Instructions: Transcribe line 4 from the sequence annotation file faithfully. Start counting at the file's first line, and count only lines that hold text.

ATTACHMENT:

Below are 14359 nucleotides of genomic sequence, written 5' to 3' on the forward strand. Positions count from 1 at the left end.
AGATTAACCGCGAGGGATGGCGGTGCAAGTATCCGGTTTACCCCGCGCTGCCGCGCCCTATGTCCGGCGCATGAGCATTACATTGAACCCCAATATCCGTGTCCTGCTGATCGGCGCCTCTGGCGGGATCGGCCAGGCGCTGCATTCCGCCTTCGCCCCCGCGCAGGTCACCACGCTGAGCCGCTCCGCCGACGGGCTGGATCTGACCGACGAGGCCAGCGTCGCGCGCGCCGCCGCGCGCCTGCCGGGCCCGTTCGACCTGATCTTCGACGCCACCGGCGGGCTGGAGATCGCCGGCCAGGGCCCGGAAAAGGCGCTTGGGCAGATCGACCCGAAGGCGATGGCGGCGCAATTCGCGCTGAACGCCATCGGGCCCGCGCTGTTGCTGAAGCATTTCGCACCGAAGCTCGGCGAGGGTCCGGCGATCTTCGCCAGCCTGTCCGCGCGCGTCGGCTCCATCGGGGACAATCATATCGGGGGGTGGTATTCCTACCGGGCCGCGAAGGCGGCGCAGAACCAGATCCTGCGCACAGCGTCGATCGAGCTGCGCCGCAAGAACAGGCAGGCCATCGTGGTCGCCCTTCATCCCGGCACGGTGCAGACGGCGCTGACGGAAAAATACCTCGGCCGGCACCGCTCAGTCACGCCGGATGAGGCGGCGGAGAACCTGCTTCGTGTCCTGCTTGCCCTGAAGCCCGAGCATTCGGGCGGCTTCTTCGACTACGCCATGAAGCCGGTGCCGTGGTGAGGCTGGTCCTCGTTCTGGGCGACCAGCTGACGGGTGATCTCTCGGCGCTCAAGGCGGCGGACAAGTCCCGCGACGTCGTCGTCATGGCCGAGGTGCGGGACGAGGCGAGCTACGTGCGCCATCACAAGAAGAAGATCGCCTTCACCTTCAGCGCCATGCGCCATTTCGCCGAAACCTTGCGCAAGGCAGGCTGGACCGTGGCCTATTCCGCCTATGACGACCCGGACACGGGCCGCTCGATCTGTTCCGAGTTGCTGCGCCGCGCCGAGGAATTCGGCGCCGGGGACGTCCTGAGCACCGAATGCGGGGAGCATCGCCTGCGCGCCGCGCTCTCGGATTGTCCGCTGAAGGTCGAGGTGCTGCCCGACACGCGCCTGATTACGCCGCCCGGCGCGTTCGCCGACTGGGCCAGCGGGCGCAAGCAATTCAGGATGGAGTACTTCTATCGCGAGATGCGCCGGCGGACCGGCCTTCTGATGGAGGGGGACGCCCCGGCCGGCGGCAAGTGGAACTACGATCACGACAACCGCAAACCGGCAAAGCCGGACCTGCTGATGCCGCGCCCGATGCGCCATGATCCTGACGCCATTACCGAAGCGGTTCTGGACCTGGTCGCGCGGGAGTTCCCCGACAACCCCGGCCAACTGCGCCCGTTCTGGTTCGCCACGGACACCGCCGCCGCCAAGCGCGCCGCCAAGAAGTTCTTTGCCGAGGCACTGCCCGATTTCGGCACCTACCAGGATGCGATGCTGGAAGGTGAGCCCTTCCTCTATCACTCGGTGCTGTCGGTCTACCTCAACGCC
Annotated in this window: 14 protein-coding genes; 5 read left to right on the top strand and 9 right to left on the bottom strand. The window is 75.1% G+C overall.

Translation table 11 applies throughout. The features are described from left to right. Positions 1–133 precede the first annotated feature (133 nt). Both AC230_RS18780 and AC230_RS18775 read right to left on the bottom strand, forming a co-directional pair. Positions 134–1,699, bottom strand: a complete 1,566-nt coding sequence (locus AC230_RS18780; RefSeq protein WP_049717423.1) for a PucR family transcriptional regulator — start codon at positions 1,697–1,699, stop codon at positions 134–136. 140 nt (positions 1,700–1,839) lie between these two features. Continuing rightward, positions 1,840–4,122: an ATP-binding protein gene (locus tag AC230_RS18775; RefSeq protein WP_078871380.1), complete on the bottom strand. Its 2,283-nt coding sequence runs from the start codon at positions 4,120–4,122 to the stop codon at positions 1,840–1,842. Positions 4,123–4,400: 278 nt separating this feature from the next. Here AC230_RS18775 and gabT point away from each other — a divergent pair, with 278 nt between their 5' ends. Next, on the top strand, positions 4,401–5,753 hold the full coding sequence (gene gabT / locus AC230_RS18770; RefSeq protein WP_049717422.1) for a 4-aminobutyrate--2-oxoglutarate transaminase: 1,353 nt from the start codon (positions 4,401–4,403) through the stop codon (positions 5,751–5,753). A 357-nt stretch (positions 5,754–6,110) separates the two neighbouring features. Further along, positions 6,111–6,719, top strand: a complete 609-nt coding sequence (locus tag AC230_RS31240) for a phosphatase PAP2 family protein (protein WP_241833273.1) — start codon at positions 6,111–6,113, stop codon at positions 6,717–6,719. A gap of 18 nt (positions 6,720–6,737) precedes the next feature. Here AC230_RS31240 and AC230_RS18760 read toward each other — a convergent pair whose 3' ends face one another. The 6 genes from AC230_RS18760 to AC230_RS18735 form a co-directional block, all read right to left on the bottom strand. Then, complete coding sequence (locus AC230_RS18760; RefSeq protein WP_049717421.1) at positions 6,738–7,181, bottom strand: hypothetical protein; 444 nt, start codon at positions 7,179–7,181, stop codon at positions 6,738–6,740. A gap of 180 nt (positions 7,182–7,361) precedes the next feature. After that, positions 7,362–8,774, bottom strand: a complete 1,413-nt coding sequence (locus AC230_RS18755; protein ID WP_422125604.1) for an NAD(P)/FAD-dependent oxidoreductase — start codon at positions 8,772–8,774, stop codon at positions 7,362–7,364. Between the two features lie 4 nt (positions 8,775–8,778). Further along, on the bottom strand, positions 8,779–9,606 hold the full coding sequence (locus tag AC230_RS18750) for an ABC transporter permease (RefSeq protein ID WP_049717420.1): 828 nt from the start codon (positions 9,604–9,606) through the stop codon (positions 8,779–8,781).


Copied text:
Translation table 11 applies throughout. The features are described from left to right. Positions 1–133 precede the first annotated feature (133 nt). Both AC230_RS18780 and AC230_RS18775 read right to left on the bottom strand, forming a co-directional pair. Positions 134–1,699, bottom strand: a complete 1,566-nt coding sequence (locus AC230_RS18780; RefSeq protein WP_049717423.1) for a PucR family transcriptional regulator — start codon at positions 1,697–1,699, stop codon at positions 134–136. 140 nt (positions 1,700–1,839) lie between these two features. Continuing rightward, positions 1,840–4,122: an ATP-binding protein gene (locus tag AC230_RS18775; RefSeq protein WP_078871380.1), complete on the bottom strand. Its 2,283-nt coding sequence runs from the start codon at positions 4,120–4,122 to the stop codon at positions 1,840–1,842. Positions 4,123–4,400: 278 nt separating this feature from the next. Here AC230_RS18775 and gabT point away from each other — a divergent pair, with 278 nt between their 5' ends. Next, on the top strand, positions 4,401–5,753 hold the full coding sequence (gene gabT / locus AC230_RS18770; RefSeq protein WP_049717422.1) for a 4-aminobutyrate--2-oxoglutarate transaminase: 1,353 nt from the start codon (positions 4,401–4,403) through the stop codon (positions 5,751–5,753). A 357-nt stretch (positions 5,754–6,110) separates the two neighbouring features. Further along, positions 6,111–6,719, top strand: a complete 609-nt coding sequence (locus tag AC230_RS31240) for a phosphatase PAP2 family protein (protein WP_241833273.1) — start codon at positions 6,111–6,113, stop codon at positions 6,717–6,719. A gap of 18 nt (positions 6,720–6,737) precedes the next feature. Here AC230_RS31240 and AC230_RS18760 read toward each other — a convergent pair whose 3' ends face one another. The 6 genes from AC230_RS18760 to AC230_RS18735 form a co-directional block, all read right to left on the bottom strand. Then, complete coding sequence (locus AC230_RS18760; RefSeq protein WP_049717421.1) at positions 6,738–7,181, bottom strand: hypothetical protein; 444 nt, start codon at positions 7,179–7,181, stop codon at positions 6,738–6,740. A gap of 180 nt (positions 7,182–7,361) precedes the next feature. After that, positions 7,362–8,774, bottom strand: a complete 1,413-nt coding sequence (locus AC230_RS18755; protein ID WP_422125604.1) for an NAD(P)/FAD-dependent oxidoreductase — start codon at positions 8,772–8,774, stop codon at positions 7,362–7,364. Between the two features lie 4 nt (positions 8,775–8,778). Further along, on the bottom strand, positions 8,779–9,606 hold the full coding sequence (locus tag AC230_RS18750) for an ABC transporter permease (RefSeq protein ID WP_049717420.1): 828 nt from the start codon (positions 9,604–9,606) through the stop codon (positions 8,779–8,781).